Denis imagined that Vendredi soir would be a departure for her. "Since Emmanuele is so different from me, I thought I was making a jump into another galaxy. Emmanuele is optimistic, I'm pessimistic; she's strong, I feel weak; she's dark, I'm blonde. So I thought, 'Ha, at last a little sun in my life!' But of course, when the film was finished I could see the truth. It's our fate not to be able to change completely; to be who we are."
It's true that while in outline films such as Beau travail (the foreign legion camped in north-east Africa,) Trouble Every Day (cannibalistic vampires turn on themselves) and Vendredi soir could not seem more different, they actually share a bruised romantic sensibility. These films are about love denied, abused, betrayed or, in the case of Vendredi soir, embraced - but only for a night.
At 55 Denis has a jaunty, youthful appearance, wearing a funky little tracksuit and trainers; but at the same time, the voice - full of character, always seeming on the verge of clapping out - resonates with another story: of experience, of two failed marriages, of a woman who, when I ask how she regards herself in the context of the French film industry, says, "I feel part of nothing, I feel very lonely, not only in cinema, but in my own life also. I think it's part of my neurotic way. I like to be alone."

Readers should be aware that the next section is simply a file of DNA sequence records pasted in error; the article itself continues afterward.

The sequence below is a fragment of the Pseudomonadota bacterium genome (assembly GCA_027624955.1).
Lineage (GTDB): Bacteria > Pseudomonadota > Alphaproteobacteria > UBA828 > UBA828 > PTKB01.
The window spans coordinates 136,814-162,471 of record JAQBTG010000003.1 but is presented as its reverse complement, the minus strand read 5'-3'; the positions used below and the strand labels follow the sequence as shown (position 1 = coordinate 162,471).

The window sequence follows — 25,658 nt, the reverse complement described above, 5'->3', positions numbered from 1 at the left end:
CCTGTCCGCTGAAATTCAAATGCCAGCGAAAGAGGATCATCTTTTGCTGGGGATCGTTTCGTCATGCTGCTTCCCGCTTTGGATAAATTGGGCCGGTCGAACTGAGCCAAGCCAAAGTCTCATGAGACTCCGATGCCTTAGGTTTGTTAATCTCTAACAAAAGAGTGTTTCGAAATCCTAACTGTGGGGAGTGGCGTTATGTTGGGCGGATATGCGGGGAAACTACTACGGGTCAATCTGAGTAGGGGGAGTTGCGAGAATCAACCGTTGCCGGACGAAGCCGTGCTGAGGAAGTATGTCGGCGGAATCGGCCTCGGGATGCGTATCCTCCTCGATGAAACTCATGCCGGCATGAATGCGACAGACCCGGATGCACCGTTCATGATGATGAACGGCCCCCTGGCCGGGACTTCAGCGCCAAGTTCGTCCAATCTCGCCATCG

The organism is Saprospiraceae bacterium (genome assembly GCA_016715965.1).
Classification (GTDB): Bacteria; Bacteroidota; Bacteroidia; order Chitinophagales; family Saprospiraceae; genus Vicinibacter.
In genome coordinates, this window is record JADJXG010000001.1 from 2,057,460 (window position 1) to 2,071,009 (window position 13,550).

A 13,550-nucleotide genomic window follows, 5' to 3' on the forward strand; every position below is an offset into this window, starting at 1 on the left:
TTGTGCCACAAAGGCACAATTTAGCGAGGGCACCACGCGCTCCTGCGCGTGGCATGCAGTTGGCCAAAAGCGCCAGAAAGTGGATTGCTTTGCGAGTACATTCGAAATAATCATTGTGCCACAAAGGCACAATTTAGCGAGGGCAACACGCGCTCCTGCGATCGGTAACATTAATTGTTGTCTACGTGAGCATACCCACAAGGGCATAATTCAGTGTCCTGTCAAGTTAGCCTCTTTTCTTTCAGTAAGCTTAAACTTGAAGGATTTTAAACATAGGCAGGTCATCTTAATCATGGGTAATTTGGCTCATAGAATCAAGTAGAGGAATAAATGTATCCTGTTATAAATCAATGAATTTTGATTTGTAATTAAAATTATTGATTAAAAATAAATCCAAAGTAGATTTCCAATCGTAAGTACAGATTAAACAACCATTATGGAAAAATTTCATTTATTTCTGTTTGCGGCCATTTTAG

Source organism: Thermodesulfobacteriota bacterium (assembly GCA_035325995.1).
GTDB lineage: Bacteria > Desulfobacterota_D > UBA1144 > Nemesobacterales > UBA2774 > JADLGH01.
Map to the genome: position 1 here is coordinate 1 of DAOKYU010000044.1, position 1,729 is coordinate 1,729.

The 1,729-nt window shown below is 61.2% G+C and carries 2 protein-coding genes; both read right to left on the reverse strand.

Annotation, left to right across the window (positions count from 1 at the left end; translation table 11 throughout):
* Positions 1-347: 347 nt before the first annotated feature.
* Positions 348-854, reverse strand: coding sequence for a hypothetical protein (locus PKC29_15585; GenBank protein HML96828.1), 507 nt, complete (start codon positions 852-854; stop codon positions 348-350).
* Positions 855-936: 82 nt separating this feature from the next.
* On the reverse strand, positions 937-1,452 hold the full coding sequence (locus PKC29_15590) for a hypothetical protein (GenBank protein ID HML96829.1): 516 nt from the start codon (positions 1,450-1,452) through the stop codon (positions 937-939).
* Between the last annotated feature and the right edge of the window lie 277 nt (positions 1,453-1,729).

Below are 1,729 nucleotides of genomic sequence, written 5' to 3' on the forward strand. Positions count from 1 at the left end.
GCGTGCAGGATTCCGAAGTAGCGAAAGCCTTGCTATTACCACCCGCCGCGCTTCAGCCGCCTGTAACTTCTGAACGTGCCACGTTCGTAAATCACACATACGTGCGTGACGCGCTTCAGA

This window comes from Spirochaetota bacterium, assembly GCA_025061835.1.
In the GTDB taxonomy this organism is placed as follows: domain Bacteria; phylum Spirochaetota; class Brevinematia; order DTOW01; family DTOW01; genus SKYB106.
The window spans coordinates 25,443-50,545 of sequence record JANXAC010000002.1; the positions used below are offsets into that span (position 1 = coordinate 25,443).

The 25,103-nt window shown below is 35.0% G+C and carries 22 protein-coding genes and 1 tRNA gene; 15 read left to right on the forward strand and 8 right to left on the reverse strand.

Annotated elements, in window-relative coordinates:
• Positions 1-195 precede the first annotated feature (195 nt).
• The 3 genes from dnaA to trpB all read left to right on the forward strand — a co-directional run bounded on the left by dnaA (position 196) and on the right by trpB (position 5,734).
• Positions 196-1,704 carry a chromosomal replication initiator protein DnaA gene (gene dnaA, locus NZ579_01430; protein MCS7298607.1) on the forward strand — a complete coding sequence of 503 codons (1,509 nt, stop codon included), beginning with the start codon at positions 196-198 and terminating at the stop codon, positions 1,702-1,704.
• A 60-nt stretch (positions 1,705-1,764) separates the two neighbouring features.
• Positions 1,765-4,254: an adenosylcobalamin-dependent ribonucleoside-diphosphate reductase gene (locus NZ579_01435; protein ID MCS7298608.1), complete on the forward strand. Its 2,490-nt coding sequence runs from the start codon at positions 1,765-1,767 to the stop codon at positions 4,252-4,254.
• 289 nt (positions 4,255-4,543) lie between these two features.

She rejects the notion that this may be anything to do with her background. An only child, from the age of two to 12 she experienced an itinerant childhood in Africa - her father's job with the French civil service taking the family to Cameroon, Somalia, Senegal. It was only when she nearly died from polio that she was returned to France. Her first film, Chocolat, which she made in 1988, is a piquant reflection on this period in her life and what she describes as "the simultaneous fascination and repulsion white people feel for black Africa."
Having studied at film school in Paris, she gained experience as an assistant director, notably for Wim Wenders, whose existential bent can be seen to inform Denis' own films. In his prime Wenders was the master of the road movie - the quintessential existentialist genre; in its snail-like way, Vendredi soir is a road movie too.
"When we were doing location scouting for [Wenders'] Paris, Texas, we drove through Texas for three months," Denis reflects. "I learned a lot about myself on that trip, and also a lot about making films, including something which is secret in a way, that you don't share with a director often.
"During all this driving and driving, in circles sometimes, you are pretending that you are looking for a location, but in fact you're looking for the film. You may have the script, it may be well-written, articulate, but the film is not there yet. I think Wim was looking for his film. I am the same. I may not drive in circles, but I know that the film is somewhere, out there, and you have to find it."
'Vendredi soir' (15) opens on FridayReuse content